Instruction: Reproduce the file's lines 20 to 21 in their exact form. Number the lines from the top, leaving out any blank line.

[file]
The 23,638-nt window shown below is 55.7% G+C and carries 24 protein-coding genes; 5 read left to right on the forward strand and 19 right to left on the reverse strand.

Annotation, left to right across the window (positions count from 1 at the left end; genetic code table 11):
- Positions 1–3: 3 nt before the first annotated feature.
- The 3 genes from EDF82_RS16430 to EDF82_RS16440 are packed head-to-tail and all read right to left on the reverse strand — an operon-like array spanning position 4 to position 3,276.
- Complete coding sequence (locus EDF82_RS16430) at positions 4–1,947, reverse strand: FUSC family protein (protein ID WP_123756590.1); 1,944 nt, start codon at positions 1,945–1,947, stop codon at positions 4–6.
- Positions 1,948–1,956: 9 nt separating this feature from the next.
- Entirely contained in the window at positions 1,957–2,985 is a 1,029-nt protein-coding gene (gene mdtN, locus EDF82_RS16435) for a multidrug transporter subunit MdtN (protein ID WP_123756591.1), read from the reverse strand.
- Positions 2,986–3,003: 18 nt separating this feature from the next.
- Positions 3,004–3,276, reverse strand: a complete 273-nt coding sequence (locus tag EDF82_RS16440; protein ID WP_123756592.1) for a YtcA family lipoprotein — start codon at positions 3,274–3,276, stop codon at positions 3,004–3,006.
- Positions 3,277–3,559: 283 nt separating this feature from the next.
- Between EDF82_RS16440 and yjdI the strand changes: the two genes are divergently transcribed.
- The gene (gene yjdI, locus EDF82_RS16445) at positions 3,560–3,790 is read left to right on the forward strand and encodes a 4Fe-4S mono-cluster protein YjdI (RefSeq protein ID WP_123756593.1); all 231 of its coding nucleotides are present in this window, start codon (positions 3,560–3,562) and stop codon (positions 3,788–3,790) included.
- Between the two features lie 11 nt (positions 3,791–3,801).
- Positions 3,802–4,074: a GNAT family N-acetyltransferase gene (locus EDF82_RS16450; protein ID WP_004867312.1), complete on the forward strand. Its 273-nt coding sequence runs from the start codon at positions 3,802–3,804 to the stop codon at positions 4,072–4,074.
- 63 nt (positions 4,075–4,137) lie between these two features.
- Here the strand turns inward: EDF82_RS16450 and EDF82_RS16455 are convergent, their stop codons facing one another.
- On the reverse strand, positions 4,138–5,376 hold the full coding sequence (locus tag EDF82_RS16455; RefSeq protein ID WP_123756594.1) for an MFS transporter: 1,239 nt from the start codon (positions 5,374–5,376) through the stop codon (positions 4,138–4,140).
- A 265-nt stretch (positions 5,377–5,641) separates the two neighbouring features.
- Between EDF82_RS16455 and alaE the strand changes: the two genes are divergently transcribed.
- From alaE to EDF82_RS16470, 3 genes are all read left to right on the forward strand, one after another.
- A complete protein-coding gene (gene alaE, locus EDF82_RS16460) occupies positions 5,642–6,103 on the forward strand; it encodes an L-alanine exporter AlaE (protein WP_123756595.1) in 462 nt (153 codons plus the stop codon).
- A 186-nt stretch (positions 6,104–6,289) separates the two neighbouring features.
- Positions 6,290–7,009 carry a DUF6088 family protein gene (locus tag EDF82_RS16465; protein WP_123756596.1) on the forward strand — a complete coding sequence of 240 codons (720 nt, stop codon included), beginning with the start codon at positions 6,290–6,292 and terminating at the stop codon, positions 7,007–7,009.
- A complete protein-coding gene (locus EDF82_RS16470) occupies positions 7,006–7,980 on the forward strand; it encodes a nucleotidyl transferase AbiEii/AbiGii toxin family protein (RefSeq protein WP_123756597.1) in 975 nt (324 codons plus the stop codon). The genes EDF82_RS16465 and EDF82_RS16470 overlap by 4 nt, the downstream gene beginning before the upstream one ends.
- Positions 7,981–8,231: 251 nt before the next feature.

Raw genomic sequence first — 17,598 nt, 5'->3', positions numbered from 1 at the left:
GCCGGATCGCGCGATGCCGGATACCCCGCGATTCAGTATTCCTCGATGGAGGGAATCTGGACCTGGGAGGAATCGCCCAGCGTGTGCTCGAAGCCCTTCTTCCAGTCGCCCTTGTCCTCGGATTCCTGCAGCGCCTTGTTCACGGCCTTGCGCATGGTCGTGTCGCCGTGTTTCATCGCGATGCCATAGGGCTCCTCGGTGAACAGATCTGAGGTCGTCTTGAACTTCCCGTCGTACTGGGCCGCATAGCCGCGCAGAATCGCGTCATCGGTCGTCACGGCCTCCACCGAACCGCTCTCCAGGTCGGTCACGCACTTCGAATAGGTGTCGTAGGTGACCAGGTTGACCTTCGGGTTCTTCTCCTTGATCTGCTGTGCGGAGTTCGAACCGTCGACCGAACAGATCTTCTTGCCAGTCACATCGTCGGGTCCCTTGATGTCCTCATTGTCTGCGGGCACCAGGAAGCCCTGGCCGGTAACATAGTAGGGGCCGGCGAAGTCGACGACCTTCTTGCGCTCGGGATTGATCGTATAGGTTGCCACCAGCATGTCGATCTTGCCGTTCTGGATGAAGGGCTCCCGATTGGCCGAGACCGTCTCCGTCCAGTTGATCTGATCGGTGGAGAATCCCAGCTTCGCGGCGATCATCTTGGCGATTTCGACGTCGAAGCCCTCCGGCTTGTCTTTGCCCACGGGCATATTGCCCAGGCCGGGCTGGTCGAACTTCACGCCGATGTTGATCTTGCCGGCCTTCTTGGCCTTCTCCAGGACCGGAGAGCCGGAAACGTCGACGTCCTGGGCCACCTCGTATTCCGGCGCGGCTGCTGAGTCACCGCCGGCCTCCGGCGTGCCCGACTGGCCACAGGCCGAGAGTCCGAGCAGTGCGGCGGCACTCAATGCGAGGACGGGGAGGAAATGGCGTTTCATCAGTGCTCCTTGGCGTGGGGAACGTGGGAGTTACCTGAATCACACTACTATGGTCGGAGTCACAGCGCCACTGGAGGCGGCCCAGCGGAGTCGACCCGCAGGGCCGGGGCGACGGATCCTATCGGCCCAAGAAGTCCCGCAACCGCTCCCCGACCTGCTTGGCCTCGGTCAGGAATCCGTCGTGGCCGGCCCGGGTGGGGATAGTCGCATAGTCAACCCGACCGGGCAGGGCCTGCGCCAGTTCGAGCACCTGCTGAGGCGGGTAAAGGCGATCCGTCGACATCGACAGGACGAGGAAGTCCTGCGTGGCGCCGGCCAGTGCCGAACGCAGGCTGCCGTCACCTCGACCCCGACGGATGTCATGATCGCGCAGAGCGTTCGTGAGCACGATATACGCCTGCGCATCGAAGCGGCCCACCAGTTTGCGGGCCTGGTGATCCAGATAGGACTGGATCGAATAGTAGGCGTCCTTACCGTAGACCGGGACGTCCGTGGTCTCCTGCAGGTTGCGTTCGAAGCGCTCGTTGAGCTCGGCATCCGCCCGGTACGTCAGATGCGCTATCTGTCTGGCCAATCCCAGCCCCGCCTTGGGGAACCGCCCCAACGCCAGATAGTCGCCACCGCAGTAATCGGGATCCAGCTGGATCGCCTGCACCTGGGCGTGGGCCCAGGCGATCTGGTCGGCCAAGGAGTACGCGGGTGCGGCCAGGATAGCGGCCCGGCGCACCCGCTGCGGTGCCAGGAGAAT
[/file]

- From alaE to EDF82_RS16470, 3 genes are all read left to right on the forward strand, one after another.
- A complete protein-coding gene (gene alaE, locus EDF82_RS16460) occupies positions 5,642–6,103 on the forward strand; it encodes an L-alanine exporter AlaE (protein WP_123756595.1) in 462 nt (153 codons plus the stop codon).